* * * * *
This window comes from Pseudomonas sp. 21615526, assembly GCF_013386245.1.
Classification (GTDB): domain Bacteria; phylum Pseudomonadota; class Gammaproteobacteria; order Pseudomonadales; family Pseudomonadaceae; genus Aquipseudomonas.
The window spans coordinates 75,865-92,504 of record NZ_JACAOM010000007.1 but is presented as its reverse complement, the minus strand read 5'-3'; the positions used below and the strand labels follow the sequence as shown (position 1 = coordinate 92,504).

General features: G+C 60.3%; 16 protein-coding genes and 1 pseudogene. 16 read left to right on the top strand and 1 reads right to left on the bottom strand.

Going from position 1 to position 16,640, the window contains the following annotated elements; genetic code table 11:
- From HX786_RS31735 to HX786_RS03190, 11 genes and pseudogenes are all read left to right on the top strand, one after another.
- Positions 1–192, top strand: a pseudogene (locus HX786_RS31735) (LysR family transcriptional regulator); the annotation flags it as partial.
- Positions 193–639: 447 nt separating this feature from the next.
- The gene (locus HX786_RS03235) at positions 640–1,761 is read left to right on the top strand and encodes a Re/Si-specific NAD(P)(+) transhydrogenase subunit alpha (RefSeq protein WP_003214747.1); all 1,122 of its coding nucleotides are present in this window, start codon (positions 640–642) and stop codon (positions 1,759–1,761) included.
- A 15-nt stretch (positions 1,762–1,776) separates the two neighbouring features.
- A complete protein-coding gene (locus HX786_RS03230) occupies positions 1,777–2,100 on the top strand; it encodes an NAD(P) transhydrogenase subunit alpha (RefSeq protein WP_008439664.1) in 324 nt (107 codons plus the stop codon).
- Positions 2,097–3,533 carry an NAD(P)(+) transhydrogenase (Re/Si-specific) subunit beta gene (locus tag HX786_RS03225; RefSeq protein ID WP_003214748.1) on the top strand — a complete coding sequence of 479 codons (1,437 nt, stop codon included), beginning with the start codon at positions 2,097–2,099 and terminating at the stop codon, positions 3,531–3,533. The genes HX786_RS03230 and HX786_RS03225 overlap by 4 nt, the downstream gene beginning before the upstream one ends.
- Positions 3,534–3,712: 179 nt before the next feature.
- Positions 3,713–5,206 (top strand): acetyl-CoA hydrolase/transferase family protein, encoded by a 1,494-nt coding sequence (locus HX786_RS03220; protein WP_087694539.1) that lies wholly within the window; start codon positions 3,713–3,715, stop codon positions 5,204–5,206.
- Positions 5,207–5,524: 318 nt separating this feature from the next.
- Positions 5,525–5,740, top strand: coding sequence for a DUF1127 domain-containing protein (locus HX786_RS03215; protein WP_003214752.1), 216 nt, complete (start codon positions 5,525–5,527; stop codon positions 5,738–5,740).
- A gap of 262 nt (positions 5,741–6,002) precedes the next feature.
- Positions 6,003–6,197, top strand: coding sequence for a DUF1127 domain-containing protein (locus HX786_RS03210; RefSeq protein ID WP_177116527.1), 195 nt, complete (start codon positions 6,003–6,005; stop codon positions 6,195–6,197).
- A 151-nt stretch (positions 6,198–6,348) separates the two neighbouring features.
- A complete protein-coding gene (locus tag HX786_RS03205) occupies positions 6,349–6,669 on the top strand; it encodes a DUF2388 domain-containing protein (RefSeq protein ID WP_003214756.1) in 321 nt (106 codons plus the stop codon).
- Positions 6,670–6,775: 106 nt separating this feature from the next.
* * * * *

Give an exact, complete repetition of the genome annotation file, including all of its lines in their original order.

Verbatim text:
This window comes from Pseudomonas sp. 21615526, assembly GCF_013386245.1.
Classification (GTDB): domain Bacteria; phylum Pseudomonadota; class Gammaproteobacteria; order Pseudomonadales; family Pseudomonadaceae; genus Aquipseudomonas.
The window spans coordinates 75,865-92,504 of record NZ_JACAOM010000007.1 but is presented as its reverse complement, the minus strand read 5'-3'; the positions used below and the strand labels follow the sequence as shown (position 1 = coordinate 92,504).

General features: G+C 60.3%; 16 protein-coding genes and 1 pseudogene. 16 read left to right on the top strand and 1 reads right to left on the bottom strand.

Going from position 1 to position 16,640, the window contains the following annotated elements; genetic code table 11:
- From HX786_RS31735 to HX786_RS03190, 11 genes and pseudogenes are all read left to right on the top strand, one after another.
- Positions 1–192, top strand: a pseudogene (locus HX786_RS31735) (LysR family transcriptional regulator); the annotation flags it as partial.
- Positions 193–639: 447 nt separating this feature from the next.
- The gene (locus HX786_RS03235) at positions 640–1,761 is read left to right on the top strand and encodes a Re/Si-specific NAD(P)(+) transhydrogenase subunit alpha (RefSeq protein WP_003214747.1); all 1,122 of its coding nucleotides are present in this window, start codon (positions 640–642) and stop codon (positions 1,759–1,761) included.
- A 15-nt stretch (positions 1,762–1,776) separates the two neighbouring features.
- A complete protein-coding gene (locus HX786_RS03230) occupies positions 1,777–2,100 on the top strand; it encodes an NAD(P) transhydrogenase subunit alpha (RefSeq protein WP_008439664.1) in 324 nt (107 codons plus the stop codon).
- Positions 2,097–3,533 carry an NAD(P)(+) transhydrogenase (Re/Si-specific) subunit beta gene (locus tag HX786_RS03225; RefSeq protein ID WP_003214748.1) on the top strand — a complete coding sequence of 479 codons (1,437 nt, stop codon included), beginning with the start codon at positions 2,097–2,099 and terminating at the stop codon, positions 3,531–3,533. The genes HX786_RS03230 and HX786_RS03225 overlap by 4 nt, the downstream gene beginning before the upstream one ends.
- Positions 3,534–3,712: 179 nt before the next feature.
- Positions 3,713–5,206 (top strand): acetyl-CoA hydrolase/transferase family protein, encoded by a 1,494-nt coding sequence (locus HX786_RS03220; protein WP_087694539.1) that lies wholly within the window; start codon positions 3,713–3,715, stop codon positions 5,204–5,206.
- Positions 5,207–5,524: 318 nt separating this feature from the next.
- Positions 5,525–5,740, top strand: coding sequence for a DUF1127 domain-containing protein (locus HX786_RS03215; protein WP_003214752.1), 216 nt, complete (start codon positions 5,525–5,527; stop codon positions 5,738–5,740).
- A gap of 262 nt (positions 5,741–6,002) precedes the next feature.
- Positions 6,003–6,197, top strand: coding sequence for a DUF1127 domain-containing protein (locus HX786_RS03210; RefSeq protein ID WP_177116527.1), 195 nt, complete (start codon positions 6,003–6,005; stop codon positions 6,195–6,197).
- A 151-nt stretch (positions 6,198–6,348) separates the two neighbouring features.
- A complete protein-coding gene (locus tag HX786_RS03205) occupies positions 6,349–6,669 on the top strand; it encodes a DUF2388 domain-containing protein (RefSeq protein ID WP_003214756.1) in 321 nt (106 codons plus the stop codon).
- Positions 6,670–6,775: 106 nt separating this feature from the next.